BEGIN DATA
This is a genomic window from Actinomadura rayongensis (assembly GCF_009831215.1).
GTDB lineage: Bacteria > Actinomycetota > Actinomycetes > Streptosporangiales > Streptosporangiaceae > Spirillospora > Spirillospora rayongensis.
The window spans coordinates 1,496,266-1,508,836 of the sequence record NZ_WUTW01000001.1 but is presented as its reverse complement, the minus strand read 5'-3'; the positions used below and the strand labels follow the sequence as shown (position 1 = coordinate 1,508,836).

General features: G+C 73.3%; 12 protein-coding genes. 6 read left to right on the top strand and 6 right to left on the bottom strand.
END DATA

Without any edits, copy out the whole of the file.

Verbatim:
This is a genomic window from Actinomadura rayongensis (assembly GCF_009831215.1).
GTDB lineage: Bacteria > Actinomycetota > Actinomycetes > Streptosporangiales > Streptosporangiaceae > Spirillospora > Spirillospora rayongensis.
The window spans coordinates 1,496,266-1,508,836 of the sequence record NZ_WUTW01000001.1 but is presented as its reverse complement, the minus strand read 5'-3'; the positions used below and the strand labels follow the sequence as shown (position 1 = coordinate 1,508,836).

General features: G+C 73.3%; 12 protein-coding genes. 6 read left to right on the top strand and 6 right to left on the bottom strand.